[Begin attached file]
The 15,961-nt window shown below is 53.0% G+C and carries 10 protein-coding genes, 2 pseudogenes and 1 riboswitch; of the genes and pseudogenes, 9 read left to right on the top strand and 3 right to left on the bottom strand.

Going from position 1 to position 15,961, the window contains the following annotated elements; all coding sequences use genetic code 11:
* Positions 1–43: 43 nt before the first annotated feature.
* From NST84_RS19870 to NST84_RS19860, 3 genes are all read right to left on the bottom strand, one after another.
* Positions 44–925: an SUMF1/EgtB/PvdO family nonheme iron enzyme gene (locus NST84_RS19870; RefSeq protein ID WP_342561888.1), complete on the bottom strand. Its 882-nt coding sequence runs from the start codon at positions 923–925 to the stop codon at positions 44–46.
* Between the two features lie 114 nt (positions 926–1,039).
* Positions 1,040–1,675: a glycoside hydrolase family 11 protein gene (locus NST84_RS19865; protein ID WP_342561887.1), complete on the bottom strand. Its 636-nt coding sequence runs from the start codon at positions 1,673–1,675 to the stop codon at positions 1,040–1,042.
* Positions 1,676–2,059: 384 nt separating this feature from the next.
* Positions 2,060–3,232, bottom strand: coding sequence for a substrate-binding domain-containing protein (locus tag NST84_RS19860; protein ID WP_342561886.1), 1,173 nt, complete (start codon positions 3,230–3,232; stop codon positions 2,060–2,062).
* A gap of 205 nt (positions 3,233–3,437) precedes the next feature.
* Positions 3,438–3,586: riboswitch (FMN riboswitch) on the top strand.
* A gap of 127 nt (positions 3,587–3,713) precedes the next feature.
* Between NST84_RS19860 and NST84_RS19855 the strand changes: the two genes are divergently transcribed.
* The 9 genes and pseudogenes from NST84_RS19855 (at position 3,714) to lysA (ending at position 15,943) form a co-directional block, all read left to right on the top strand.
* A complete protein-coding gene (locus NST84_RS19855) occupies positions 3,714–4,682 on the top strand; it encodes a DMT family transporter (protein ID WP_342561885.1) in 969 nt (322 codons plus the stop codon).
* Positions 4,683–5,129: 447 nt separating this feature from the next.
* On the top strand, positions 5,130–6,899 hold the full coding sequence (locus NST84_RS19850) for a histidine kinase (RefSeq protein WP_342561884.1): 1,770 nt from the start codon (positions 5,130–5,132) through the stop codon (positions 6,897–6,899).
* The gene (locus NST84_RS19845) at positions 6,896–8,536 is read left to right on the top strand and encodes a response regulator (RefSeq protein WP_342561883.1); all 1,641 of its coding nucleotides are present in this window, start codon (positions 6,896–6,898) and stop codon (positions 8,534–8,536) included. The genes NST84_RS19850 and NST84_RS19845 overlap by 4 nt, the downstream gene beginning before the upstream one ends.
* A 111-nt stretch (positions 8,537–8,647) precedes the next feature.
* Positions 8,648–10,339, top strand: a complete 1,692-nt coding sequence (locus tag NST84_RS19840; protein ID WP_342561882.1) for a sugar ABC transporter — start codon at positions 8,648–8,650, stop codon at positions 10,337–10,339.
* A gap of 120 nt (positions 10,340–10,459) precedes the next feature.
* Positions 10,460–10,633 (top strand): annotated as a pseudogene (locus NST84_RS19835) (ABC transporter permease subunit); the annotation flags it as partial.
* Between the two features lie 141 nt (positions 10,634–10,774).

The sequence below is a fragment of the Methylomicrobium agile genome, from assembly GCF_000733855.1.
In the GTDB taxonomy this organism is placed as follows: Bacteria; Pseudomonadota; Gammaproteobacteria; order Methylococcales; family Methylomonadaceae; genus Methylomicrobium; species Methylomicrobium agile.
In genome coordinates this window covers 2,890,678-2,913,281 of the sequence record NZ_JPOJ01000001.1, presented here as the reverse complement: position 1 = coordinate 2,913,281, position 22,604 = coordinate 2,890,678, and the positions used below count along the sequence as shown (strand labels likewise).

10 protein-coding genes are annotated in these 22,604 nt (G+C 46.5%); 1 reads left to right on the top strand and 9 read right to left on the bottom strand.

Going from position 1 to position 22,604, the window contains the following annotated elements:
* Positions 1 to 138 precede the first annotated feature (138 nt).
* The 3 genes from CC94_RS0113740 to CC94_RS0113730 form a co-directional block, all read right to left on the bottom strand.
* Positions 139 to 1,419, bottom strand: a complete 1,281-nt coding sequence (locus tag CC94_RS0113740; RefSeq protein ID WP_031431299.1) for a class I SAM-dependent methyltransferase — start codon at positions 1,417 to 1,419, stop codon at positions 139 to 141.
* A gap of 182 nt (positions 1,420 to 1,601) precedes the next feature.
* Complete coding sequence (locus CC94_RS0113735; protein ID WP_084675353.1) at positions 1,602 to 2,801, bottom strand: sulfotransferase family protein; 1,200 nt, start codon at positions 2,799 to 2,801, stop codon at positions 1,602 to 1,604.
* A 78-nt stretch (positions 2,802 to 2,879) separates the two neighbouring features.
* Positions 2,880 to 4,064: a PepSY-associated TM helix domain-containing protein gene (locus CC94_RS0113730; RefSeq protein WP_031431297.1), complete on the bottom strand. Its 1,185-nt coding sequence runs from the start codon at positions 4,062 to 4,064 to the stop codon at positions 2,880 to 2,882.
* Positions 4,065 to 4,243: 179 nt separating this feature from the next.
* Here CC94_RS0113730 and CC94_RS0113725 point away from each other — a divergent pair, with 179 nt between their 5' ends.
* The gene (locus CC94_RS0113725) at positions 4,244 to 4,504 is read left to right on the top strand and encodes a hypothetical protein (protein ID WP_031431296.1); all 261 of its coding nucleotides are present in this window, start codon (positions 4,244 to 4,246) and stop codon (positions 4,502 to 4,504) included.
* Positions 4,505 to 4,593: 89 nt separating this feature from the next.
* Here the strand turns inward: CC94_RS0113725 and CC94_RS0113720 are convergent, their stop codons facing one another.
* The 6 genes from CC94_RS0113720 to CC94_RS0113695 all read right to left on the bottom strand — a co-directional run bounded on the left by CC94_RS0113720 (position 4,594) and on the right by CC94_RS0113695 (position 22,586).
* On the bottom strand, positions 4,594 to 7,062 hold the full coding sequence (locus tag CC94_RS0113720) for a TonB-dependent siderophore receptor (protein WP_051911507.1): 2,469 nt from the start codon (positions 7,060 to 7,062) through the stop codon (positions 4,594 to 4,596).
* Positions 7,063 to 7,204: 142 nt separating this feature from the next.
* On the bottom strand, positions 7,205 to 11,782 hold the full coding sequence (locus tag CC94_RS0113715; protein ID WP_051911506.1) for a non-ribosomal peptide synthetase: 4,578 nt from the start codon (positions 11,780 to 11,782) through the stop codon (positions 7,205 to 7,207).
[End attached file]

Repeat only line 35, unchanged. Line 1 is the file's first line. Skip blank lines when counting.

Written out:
* Positions 2,880 to 4,064: a PepSY-associated TM helix domain-containing protein gene (locus CC94_RS0113730; RefSeq protein WP_031431297.1), complete on the bottom strand. Its 1,185-nt coding sequence runs from the start codon at positions 4,062 to 4,064 to the stop codon at positions 2,880 to 2,882.